During the cold winter months, our woodstove becomes the focal point of our daily rhythms. We stack and carry logs, feed the stove throughout the day, and frequently clean up debris from the kindling.
Today, while sweeping, the taste of contentment visited my heart. The broom is a short-handled one, so I fold over at the hips to sweep. The area to be cleaned is also small, just one little raised section of tile
around the stove. For a gleaming clear moment, as bristles trail across ceramic, all seems well - the sense of body gently moving, the seeing of colors and forms, and the hearing of broom-bristles trailing over the floor. Nothing special here, but tuning into the sense of quiet contentment gives my heart whole worlds of peace, independent of the bustle of the day, somehow unrelated to the brush strokes and the wood dust.
It’s a work meeting scene… We sit at a small conference table, two colleagues who are also friends, fellow human beings for whom I feel respect and care. We are exploring, figuring out, feeling our way around. We are questioning: how to proceed?
We are working on a project I care about. In some moments I sense my heart subtly squeezing up, when the ideas in the room seem like they may take things in a direction I’d prefer they not go. Other moments, my heart leaps up invisibly, I hope, imagining the work may go well, for me and all concerned.
Somewhere quietly in the background, independent of this relational work process, untouched by the possible successes and failures, there’s this steady sense of okay-ness. Contentment simply shows up, participates the conversation, listening and speaking, waiting patiently to see where we flow naturally. It’s like a river finding its way through the land, with nature rightly in the lead.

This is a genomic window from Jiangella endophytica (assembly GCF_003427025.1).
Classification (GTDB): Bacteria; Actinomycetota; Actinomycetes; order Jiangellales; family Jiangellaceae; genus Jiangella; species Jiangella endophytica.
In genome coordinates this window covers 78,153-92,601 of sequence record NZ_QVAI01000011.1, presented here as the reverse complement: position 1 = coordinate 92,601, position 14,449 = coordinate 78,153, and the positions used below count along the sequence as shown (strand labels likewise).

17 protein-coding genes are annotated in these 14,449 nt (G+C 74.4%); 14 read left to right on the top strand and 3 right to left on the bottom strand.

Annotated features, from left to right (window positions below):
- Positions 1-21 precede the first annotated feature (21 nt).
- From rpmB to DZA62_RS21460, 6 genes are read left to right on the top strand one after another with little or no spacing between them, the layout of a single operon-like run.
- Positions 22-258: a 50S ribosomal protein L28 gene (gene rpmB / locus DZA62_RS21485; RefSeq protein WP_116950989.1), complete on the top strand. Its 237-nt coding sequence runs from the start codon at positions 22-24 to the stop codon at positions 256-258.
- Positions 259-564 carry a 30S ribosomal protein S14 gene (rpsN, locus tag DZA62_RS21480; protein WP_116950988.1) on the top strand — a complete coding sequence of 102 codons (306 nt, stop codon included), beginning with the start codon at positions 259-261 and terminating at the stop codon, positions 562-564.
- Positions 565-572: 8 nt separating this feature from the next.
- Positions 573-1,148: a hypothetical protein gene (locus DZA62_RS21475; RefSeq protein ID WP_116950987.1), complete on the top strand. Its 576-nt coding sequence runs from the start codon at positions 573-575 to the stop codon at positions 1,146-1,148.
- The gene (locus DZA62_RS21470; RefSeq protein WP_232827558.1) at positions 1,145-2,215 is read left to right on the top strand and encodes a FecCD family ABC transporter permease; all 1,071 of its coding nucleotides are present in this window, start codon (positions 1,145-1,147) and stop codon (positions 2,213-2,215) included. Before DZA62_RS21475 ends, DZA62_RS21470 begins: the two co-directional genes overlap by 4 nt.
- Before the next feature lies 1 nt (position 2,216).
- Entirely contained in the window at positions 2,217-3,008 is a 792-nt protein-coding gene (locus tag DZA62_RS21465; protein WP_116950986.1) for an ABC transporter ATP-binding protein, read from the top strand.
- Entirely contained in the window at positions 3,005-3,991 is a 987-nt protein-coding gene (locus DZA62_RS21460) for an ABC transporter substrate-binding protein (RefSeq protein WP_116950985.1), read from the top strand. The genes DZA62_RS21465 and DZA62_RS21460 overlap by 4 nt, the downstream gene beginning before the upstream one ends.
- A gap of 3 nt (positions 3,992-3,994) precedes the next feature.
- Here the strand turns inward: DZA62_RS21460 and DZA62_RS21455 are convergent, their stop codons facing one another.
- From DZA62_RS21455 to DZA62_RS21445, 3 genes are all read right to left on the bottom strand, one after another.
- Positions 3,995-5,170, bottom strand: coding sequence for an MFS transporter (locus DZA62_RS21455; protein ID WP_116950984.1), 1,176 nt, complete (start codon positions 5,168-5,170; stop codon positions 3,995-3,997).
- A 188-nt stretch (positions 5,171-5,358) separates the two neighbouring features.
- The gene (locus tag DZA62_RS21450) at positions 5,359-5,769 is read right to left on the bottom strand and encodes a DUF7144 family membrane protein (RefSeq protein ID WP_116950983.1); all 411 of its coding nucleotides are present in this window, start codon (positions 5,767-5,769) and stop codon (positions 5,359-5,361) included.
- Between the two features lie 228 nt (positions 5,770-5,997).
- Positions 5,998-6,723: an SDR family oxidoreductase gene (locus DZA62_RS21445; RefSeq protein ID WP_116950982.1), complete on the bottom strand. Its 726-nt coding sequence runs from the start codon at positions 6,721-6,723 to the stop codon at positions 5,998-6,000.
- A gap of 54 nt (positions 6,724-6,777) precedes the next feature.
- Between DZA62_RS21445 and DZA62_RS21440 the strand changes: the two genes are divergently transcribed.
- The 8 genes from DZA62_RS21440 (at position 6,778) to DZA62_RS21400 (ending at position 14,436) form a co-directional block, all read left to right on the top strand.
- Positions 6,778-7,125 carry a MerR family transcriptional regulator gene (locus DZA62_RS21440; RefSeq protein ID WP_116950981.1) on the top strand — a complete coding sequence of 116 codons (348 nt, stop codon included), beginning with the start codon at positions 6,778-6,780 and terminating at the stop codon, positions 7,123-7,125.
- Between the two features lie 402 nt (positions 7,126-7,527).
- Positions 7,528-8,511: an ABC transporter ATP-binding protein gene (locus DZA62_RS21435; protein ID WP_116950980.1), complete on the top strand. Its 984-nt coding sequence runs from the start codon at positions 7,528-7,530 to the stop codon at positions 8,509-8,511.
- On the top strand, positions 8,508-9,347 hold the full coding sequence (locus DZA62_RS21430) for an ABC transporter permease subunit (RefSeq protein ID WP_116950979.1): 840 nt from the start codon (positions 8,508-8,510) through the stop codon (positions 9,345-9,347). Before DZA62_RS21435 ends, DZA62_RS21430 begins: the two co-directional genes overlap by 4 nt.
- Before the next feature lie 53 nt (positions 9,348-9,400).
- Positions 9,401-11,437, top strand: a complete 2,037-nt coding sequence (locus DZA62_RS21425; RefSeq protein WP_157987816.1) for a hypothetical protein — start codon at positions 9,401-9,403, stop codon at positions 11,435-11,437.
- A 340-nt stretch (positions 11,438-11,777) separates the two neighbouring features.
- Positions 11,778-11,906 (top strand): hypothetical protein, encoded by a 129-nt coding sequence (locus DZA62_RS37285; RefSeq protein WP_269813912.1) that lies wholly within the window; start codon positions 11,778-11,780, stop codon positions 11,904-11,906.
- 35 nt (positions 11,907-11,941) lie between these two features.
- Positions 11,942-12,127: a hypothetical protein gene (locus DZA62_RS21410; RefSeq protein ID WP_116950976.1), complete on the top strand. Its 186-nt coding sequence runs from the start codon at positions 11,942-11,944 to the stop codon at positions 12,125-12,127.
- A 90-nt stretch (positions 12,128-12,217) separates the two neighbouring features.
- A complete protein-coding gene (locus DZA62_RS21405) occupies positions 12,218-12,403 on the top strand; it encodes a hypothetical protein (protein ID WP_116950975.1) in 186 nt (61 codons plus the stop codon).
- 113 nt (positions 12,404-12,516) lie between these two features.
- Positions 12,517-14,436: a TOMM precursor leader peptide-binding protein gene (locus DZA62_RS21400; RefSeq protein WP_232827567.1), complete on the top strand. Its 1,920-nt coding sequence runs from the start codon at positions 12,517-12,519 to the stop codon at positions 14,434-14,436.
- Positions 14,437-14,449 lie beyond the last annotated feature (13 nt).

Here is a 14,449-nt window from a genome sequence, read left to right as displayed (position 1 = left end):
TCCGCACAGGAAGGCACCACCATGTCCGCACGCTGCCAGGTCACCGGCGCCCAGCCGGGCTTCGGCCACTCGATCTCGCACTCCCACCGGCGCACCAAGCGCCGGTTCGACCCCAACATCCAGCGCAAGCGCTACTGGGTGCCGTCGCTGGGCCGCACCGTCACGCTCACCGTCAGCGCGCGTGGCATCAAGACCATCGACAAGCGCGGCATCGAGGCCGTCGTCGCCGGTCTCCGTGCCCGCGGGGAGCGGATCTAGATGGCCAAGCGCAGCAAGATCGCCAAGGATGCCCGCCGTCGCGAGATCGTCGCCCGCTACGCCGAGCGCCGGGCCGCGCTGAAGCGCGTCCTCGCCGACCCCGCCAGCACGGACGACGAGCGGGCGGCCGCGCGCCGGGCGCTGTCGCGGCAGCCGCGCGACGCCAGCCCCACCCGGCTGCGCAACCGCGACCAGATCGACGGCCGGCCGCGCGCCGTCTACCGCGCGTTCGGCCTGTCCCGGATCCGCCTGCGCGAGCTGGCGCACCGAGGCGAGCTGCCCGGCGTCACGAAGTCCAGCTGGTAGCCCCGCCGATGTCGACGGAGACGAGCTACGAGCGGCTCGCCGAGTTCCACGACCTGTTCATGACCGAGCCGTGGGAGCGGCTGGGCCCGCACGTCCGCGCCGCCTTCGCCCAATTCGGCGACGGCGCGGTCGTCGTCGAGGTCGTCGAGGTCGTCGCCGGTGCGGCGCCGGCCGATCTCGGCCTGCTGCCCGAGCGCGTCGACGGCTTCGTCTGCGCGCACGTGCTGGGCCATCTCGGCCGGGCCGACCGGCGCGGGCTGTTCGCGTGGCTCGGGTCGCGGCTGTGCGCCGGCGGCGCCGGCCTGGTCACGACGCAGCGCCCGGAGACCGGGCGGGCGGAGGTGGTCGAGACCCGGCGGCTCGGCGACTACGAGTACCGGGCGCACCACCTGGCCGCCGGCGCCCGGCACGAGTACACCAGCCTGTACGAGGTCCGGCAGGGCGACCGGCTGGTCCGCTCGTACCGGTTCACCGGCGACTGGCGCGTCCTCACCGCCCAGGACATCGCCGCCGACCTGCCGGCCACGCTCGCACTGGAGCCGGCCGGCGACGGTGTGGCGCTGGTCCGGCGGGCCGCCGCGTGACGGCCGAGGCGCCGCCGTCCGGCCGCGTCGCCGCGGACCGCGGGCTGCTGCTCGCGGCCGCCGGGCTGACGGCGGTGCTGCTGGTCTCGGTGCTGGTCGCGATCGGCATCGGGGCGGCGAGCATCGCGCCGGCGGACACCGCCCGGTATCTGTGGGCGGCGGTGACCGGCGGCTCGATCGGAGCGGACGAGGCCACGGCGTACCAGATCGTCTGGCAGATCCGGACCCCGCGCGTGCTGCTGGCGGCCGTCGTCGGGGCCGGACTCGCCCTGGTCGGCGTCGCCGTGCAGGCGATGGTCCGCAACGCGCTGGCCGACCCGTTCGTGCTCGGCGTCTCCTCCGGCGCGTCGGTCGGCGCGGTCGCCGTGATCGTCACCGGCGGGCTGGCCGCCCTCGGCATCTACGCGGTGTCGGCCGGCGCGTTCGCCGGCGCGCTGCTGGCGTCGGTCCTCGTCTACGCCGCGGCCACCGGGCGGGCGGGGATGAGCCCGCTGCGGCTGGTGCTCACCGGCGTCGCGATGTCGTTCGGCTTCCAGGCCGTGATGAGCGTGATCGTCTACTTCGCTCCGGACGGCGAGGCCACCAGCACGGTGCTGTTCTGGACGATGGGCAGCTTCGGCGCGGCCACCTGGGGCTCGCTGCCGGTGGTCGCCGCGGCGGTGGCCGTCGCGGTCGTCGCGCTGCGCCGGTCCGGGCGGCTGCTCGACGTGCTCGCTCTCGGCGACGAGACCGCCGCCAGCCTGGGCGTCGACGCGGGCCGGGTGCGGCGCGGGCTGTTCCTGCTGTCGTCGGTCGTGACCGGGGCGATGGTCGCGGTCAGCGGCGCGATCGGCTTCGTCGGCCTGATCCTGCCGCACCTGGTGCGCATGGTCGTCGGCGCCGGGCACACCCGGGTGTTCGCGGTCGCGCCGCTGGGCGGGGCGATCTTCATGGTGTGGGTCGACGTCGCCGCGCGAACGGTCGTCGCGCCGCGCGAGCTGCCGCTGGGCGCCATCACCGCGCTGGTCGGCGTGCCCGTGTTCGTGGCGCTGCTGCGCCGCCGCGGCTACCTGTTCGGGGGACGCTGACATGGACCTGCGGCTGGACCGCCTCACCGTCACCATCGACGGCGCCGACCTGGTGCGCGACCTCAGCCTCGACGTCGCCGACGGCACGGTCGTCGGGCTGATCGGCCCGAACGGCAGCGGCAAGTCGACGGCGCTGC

This morning I dropped my daily vitamin on the kitchen floor. I heard it clatter on the linoleum for a moment, clicking along to rest near the microwave stand, small yellow pill standing out from the brick-red floor. For an instant, a flash of irritation moved through me, asserting, “It should not be this way!” Then, a quieter remembering, oh, yes, but look here now, it is this way. Vitamins sometimes fall on floors. It’s gravity.
Once again, contentment flows into my heart. Things don’t need to be perfect! Stooping over, deciding to use the “five second rule” and eat the vitamin anyhow – there’s nothing special here either, except perhaps the joyful recognition that contentment has some good friends: gratitude, appreciation, patience.
Has contentment visited you lately? In my experience, mindfulness practice tends to invite these unexpected moments of serenity. Have you noticed this too? It would be fun to hear about your experiences.
This blog post was originally posted at UMass Medical School CFM Home